Industrial Heating: The Difference Between Infrared and Convection Ovens

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Industrial ovens are a part of almost every form of manufacturing. Companies use them to heat treat parts, components, and products. Investing in the right oven can boost product performance and reliability and can generate energy savings. But choosing the right oven is easier said than done.

Industrial ovens are critical in many industries including automotive, aerospace, pharmaceutical, laboratory, electronics, transportation, chemical processing, and food and beverage, printing, agriculture, semiconductor, and plastics.  

Industrial ovens are needed for applications involving drying, curing, annealing, sintering, and for COVID 19 test applications as well as dynamic static and burn-in-testing, sterilization, and heat treating. Class A industrial ovens are required for applications, where removing volatile vapors from a product is critical.

Choosing a Heat Transfer Method 

An industrial oven is a heated chamber that delivers a broad range of heat treatment processes to an application. Industrial ovens are well-suited for processes requiring heating temperatures up to 1000 degrees F. (538 degrees C.) For higher temperatures, industrial furnaces are required.

Choosing an industrial oven for your application is a challenge. A critical factor when buying one is its heat transfer method.

An industrial oven transfers heat to the part or product by convection (forced or natural) or radiant (infrared) sources, or a combination of both technologies. Product loading options are batch and continuous.

Industrial Convection Ovens

Convection ovens are less sensitive to part shape and position than radiant heating ovens, making them a lot more versatile, they’re better able to provide uniform heat distribution throughout the part and part load. Convection ovens are more popular these days than infrared ovens.

  • Forced convection ovens use fans for effective air circulation after heating. They provide better uniformity control than natural convection ovens. Convection ovens are widely used in such fields as bio-chemicals, chemical, public health, and medical applications.
  • Natural convection ovens, also known as gravity convection ovens, heat faster than forced convection units. Both methods are flexible, easily controllable, and well suited for odd shapes.

Industrial Infrared Ovens

These ovens use wave light emitters to produce heat. They transfer heat faster at higher temperatures than convection ovens and are initially less costly than those units. Infrared ovens aren’t as flexible as industrial convection ovens, but they can deliver heat in exact amounts to a specific point on the item.

  • Radiant (Infrared) ovens are efficient to deliver heat to parts. They heat primarily through radiation and at faster rates than convection ovens. Not as popular as convection ovens, infrared ovens are gaining acceptance to convection technology.
  • Hybrid industrial ovens combine convection and infrared technologies in one unit. They are effective systems for many processes, including pre-heating, drying, and curing.  They are also effective for coatings, finishes, and adhesives applied to sensitive materials, such as fil, release paper, and curtain fabric types.

Another consideration in buying an industrial oven is the construction materials used for the chamber and the interior and exterior metals. An oven’s electronics are also critical as they provide precision temperature control and level heating. Industrial ovens come in walk-in/truck-in for large batch loads, cabinet and benchtop models for smaller batch loads, and conveyor models for continuous processing.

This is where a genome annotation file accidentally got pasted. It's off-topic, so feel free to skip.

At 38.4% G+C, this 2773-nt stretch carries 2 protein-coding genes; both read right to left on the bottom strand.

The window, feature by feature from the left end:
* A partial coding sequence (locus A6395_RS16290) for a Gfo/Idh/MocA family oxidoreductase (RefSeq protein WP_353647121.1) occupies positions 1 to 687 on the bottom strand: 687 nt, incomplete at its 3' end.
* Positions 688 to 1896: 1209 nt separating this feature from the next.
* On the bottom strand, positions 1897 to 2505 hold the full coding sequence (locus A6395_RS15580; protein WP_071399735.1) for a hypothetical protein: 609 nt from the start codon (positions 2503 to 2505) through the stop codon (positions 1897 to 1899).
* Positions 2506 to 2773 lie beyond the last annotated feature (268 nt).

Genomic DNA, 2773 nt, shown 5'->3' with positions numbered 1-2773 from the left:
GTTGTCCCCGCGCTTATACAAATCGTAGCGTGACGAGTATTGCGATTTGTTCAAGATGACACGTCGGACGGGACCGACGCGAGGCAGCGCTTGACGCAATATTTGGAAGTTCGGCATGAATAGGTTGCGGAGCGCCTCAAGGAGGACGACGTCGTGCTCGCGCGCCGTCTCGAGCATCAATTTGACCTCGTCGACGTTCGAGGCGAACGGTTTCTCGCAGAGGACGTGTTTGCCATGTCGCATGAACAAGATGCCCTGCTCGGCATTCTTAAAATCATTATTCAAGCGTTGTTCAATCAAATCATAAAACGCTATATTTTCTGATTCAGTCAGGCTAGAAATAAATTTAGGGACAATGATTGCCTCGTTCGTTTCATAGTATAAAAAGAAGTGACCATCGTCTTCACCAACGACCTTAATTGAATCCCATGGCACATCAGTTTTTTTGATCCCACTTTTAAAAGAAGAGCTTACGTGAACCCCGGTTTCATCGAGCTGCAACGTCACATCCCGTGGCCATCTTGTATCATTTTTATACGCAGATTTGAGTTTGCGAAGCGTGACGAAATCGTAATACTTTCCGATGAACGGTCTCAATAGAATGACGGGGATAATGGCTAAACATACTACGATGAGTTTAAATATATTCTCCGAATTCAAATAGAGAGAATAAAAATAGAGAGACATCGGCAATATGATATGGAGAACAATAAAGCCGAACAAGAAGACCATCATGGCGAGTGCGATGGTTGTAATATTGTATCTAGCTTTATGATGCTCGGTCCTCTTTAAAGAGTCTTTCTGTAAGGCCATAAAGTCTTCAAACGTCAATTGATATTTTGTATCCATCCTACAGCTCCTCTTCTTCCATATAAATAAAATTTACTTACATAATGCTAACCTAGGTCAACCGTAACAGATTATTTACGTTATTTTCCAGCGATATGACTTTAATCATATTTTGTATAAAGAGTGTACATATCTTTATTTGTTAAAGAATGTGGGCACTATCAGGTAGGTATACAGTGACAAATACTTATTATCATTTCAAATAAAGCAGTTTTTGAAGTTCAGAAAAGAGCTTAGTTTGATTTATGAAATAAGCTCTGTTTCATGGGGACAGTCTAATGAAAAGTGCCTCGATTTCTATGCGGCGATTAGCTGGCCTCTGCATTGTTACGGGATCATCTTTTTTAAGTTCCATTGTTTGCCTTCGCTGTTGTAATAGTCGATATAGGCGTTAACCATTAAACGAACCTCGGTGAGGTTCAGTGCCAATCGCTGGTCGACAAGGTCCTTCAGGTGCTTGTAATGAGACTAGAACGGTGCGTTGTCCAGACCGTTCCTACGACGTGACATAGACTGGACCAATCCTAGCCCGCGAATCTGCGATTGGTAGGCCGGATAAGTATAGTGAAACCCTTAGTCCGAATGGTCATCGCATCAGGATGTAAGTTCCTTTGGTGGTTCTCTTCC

Critical Steps in Selecting an Industrial Heating Oven

Oven manufacturers can customize an oven to meet a company’s physical needs and temperature requirements. They can also include special atmospheres, such as argon and nitrogen, in an oven or special construction materials for specific applications.

Critical steps in choosing an industrial oven include:

  • Define your application & environment
  • Choose batch/continuous product load
  • Select best chamber size
  • Consider your temperature needs
  • Know critical temperature uniformity needs
  • Choose the best airflow (if convection oven)
  • Determine design and construction needs
  • Define special processing needs
  • Determine controller capabilities
  • Select standard or a customized version

Finally, there’s certification. Several national and global agencies, including OSHA and ISO, have certification regulations industrial ovens must meet. Oven buyers need to make sure the oven they purchase meets the right regulations.

The Bottom Line

Industrial infrared ovens and industrial convection ovens work well in many industries and applications. These ovens boost part or product performance and reliability and can deliver energy savings in the right situation. These benefits increase a company’s competitiveness. But choosing an industrial heating oven can be a challenge.

Heat transfer method is a critical factor when choosing an industrial oven. Two basic methods exist: convection (natural and forced) and infrared. Both have their advantages and disadvantages. The key is finding a reliable industrial heating oven—whether standard or customized—with the right heat transfer method for your specific need.

Still confused? Despatch’s experienced, highly trained product specialists can help you choose an industrial heating oven that meets your application. They’ll help you avoid the bumps in the road that come with choosing the right industrial oven.  For more information on industrial heating ovens, contact Despatch.

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